2. Is it really fair to use regular expressions based string splitting?
  3. Does it really help using parallel stream whenever possible?
  4. Is it really good idea to create intermediate collection for every operation we perform?

Lets try to get rid of above doubts and use simple adjustments to improve stream performance.

Step 1 - Using string tokenizer stream and sequential streams

This is word frequency counter using sequential streams and different line to words splitter:

We use sequential streams because reading file from disk might not be the best candidate for parallelization. In test conditions, there is no IO performed because operating system is smart enough to keep frequently read files in memory, but even though, stream created by Path.lines() is of unknown size what is strong limitation for parallelism too. Additionally, instead of splitting string and using flat mapping over stream created from strings array, we flat map over stream created from tokens iterator - TokenizerStream . This should be more efficient.

See the TokenizerStream code

Here are java8step1 benchmark results.

Benchmark Ops/sec

So far so good, we are better then first stream based approach but still below Java 2 based code score. Let's try to do better.

Step 2 - Parallel streams

Using parallel stream with IO operations is disputable but we can definitely transform tokens stream to parallel and unordered without much risk. Let's use parallel streams for all operations except reading lines from file.

Here are the results.

Benchmark Ops/sec

We are ahead previous competitors now, but not much. Let's try something more.

Step 3 - Less collections in between

Splitting code into well defined functions is the very good practice, but it means more overhead for this kind of tasks. We can easily reduce number of intermediate collections by combining reading from file and word counting into one stream. If we look at previous examples, we can notice that first list List<String> words is just the holder for all words from file. We immediately transform it to Map<String,Long> with Stream.collect() . Later on we use all words list to get total words number. To avoid necessity of holding all words list we, can group words counters into custom Map implementation counting all put operations. Using this approach, we will have total words counter for free and we use 2 streams instead of 3.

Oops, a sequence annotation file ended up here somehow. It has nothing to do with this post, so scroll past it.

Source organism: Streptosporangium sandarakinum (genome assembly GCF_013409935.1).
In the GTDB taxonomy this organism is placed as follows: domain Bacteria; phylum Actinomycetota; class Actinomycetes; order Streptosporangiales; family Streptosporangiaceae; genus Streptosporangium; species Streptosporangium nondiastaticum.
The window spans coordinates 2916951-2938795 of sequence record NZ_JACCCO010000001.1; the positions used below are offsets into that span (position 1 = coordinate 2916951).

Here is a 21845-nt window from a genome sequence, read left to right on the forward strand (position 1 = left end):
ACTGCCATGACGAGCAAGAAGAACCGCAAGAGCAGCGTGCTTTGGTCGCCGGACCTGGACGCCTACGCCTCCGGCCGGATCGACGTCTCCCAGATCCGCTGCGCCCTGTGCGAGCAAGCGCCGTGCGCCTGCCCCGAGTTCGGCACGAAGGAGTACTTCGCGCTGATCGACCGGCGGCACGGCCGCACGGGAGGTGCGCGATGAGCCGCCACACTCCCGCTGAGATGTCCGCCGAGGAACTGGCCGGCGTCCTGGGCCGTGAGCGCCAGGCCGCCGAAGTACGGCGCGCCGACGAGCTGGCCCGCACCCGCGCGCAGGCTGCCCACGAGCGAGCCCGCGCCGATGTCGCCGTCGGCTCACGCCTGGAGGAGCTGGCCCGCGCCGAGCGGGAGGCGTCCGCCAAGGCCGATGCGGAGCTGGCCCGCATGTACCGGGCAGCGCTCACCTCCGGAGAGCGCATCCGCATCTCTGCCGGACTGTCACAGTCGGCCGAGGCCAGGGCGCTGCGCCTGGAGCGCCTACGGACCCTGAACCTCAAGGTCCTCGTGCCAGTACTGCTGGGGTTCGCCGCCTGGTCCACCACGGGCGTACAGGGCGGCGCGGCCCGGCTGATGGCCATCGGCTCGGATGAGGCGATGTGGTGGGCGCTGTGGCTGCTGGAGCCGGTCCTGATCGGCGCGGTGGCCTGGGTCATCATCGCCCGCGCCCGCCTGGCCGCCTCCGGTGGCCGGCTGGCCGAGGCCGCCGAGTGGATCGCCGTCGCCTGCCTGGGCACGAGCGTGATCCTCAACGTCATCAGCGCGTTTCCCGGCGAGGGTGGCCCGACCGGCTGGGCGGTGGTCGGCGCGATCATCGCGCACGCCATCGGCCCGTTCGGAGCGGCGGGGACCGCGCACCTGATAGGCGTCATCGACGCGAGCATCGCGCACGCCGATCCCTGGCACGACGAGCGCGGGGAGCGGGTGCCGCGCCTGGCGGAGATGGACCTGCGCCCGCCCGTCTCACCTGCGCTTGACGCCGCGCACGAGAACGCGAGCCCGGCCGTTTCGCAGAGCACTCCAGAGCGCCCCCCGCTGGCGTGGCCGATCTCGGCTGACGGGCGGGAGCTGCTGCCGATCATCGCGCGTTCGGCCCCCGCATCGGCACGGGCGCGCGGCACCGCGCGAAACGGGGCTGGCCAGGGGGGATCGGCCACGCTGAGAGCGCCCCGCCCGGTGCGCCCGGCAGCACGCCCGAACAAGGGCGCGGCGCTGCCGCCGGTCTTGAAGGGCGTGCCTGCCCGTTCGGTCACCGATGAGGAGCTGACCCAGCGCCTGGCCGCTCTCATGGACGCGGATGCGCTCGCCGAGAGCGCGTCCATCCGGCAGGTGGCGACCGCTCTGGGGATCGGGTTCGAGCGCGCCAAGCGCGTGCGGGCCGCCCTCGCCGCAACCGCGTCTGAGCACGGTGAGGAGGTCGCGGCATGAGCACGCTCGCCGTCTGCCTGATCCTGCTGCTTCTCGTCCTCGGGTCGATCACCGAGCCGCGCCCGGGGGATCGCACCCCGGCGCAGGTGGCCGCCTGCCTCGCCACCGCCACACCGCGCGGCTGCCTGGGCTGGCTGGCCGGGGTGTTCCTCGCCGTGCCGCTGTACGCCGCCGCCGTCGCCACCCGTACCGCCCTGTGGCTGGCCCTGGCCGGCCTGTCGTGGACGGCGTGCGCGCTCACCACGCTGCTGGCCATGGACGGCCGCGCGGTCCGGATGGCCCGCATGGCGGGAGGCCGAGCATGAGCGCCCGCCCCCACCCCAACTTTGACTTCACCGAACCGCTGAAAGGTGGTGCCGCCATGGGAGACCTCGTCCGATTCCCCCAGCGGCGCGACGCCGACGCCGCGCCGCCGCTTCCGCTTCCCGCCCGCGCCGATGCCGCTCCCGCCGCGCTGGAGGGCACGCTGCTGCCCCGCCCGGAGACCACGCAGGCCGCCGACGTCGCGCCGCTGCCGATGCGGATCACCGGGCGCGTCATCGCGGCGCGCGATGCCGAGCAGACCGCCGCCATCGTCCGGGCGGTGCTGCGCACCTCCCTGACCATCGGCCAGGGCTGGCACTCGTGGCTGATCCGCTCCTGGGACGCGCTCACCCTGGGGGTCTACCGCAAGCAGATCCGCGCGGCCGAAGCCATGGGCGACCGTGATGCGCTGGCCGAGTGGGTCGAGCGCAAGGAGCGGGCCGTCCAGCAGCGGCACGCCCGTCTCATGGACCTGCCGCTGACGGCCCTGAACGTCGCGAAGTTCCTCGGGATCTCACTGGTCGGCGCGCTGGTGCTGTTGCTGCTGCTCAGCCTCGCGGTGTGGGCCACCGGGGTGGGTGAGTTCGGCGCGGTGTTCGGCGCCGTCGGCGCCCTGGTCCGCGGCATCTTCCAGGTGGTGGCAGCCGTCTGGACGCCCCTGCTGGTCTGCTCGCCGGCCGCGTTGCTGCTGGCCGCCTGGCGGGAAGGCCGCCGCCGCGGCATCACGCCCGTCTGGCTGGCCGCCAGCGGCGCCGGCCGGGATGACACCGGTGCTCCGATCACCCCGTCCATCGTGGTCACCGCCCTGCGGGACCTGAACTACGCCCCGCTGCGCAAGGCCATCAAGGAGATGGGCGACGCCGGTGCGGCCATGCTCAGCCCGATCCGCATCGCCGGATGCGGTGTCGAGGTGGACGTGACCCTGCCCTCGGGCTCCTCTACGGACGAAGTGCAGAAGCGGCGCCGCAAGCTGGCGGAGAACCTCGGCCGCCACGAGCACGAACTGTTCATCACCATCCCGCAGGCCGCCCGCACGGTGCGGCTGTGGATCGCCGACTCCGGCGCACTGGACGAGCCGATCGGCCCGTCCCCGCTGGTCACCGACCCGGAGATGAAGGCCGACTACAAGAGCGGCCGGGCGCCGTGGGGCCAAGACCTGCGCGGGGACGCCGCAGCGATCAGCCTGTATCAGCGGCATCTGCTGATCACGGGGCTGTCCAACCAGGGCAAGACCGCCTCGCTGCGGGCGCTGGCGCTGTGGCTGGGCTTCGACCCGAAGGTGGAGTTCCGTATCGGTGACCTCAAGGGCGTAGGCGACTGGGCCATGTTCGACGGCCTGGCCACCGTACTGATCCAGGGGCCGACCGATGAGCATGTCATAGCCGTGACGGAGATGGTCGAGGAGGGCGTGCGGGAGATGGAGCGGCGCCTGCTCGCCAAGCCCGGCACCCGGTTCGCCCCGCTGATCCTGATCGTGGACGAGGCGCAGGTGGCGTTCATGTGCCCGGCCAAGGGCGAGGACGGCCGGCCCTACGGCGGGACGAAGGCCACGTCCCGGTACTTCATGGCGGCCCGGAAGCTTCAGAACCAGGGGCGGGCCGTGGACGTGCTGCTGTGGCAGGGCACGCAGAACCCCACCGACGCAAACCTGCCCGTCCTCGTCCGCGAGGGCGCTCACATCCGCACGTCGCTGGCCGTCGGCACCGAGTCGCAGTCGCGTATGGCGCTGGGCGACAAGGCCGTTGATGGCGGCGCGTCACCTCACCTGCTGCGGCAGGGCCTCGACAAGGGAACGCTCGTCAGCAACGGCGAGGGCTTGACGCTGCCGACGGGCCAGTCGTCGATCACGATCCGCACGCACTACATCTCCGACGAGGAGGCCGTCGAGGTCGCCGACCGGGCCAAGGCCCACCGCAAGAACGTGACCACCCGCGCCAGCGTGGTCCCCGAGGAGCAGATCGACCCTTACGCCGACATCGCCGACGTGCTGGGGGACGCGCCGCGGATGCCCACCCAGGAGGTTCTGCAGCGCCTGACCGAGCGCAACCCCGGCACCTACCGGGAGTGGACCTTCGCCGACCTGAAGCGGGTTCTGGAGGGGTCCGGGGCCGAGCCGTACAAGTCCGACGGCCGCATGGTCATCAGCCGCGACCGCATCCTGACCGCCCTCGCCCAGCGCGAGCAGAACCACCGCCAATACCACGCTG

Benchmark Ops/sec

Did you notice that we didn't use parallel streams at all? I did it deliberately to verify what optimizations really matter. Avoiding unnecessary collections creation is enough to gain significant performance boost.

Step 4 - Single pass parallel

If we profit from limiting number of created collections and by using parallel streams separately, let's see what results will be if we combine both improvements.

Benchmark Ops/sec

This time I'm satisfied. Optimized stream based code is about 3 times faster than original Java 8 example and about 2 times faster than original Java 2 implementation. I must admit that using parallel streams is cheating and CountingMap could be used to optimize Java 2 based code too. On the other side java8step1 did quite well. We already know that Stream requires some additional resources and we benefit more when we give it more time to work on given task. There is also very important lesson from Words Frequency example:

Don't use parallel streams blindly, always think if there is any potential for parallelism.


It looks like I found nothing revealing. Stream can be sometimes faster and sometimes slower than standard loop. I will be frank with you - I'm really glad that Java 8 Stream is good enough in regards of performance. At least in the scope of common enterprise class applications. I'd really miss its beautiful and descriptive abstraction if I had to drop its use due to poor performance. I did my best to perform legitimate benchmarks and I'm convinced by their results. If you are not, my dear reader, please let me know.

There is one more unknown yet left to be discovered. Our parallel streams share one and only ForkJoinPool in single JVM. The common knowledge is that we should be careful about this, but what are the real numbers ...

... I didn't know but I did my homework. Please see benchmark results of parallel streams performance used in simulated multiple user application: Performance of parallel Streams